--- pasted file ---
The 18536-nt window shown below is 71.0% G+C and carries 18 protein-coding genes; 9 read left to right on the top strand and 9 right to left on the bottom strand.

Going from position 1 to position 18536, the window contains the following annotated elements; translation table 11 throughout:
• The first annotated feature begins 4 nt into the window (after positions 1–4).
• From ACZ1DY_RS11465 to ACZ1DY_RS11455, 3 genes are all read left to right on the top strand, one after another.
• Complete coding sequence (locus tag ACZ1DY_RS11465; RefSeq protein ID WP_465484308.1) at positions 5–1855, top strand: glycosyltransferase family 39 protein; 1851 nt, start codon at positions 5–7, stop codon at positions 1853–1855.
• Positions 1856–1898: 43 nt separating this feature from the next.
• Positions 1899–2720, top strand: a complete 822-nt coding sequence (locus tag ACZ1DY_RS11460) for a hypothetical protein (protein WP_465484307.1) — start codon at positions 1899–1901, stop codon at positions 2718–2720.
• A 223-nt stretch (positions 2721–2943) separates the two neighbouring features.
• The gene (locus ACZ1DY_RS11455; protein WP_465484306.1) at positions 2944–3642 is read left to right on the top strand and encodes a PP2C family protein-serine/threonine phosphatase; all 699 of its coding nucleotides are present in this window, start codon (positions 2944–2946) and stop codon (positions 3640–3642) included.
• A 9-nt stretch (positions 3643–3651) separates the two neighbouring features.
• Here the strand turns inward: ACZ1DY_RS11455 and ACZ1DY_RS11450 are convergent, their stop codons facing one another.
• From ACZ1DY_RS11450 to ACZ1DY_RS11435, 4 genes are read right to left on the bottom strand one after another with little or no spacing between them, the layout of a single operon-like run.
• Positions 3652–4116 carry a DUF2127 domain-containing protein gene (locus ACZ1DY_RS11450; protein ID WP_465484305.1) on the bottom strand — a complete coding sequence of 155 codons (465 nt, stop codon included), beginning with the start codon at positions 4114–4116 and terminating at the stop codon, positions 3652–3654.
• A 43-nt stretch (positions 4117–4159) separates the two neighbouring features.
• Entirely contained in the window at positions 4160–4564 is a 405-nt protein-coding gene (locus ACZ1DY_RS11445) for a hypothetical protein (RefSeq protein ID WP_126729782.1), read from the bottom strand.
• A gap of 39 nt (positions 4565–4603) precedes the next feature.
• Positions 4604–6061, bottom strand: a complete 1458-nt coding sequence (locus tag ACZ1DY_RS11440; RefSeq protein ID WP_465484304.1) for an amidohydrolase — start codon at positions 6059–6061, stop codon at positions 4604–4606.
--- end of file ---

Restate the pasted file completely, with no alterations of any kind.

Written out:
The 18536-nt window shown below is 71.0% G+C and carries 18 protein-coding genes; 9 read left to right on the top strand and 9 right to left on the bottom strand.

Going from position 1 to position 18536, the window contains the following annotated elements; translation table 11 throughout:
• The first annotated feature begins 4 nt into the window (after positions 1–4).
• From ACZ1DY_RS11465 to ACZ1DY_RS11455, 3 genes are all read left to right on the top strand, one after another.
• Complete coding sequence (locus tag ACZ1DY_RS11465; RefSeq protein ID WP_465484308.1) at positions 5–1855, top strand: glycosyltransferase family 39 protein; 1851 nt, start codon at positions 5–7, stop codon at positions 1853–1855.
• Positions 1856–1898: 43 nt separating this feature from the next.
• Positions 1899–2720, top strand: a complete 822-nt coding sequence (locus tag ACZ1DY_RS11460) for a hypothetical protein (protein WP_465484307.1) — start codon at positions 1899–1901, stop codon at positions 2718–2720.
• A 223-nt stretch (positions 2721–2943) separates the two neighbouring features.
• The gene (locus ACZ1DY_RS11455; protein WP_465484306.1) at positions 2944–3642 is read left to right on the top strand and encodes a PP2C family protein-serine/threonine phosphatase; all 699 of its coding nucleotides are present in this window, start codon (positions 2944–2946) and stop codon (positions 3640–3642) included.
• A 9-nt stretch (positions 3643–3651) separates the two neighbouring features.
• Here the strand turns inward: ACZ1DY_RS11455 and ACZ1DY_RS11450 are convergent, their stop codons facing one another.
• From ACZ1DY_RS11450 to ACZ1DY_RS11435, 4 genes are read right to left on the bottom strand one after another with little or no spacing between them, the layout of a single operon-like run.
• Positions 3652–4116 carry a DUF2127 domain-containing protein gene (locus ACZ1DY_RS11450; protein ID WP_465484305.1) on the bottom strand — a complete coding sequence of 155 codons (465 nt, stop codon included), beginning with the start codon at positions 4114–4116 and terminating at the stop codon, positions 3652–3654.
• A 43-nt stretch (positions 4117–4159) separates the two neighbouring features.
• Entirely contained in the window at positions 4160–4564 is a 405-nt protein-coding gene (locus ACZ1DY_RS11445) for a hypothetical protein (RefSeq protein ID WP_126729782.1), read from the bottom strand.
• A gap of 39 nt (positions 4565–4603) precedes the next feature.
• Positions 4604–6061, bottom strand: a complete 1458-nt coding sequence (locus tag ACZ1DY_RS11440; RefSeq protein ID WP_465484304.1) for an amidohydrolase — start codon at positions 6059–6061, stop codon at positions 4604–4606.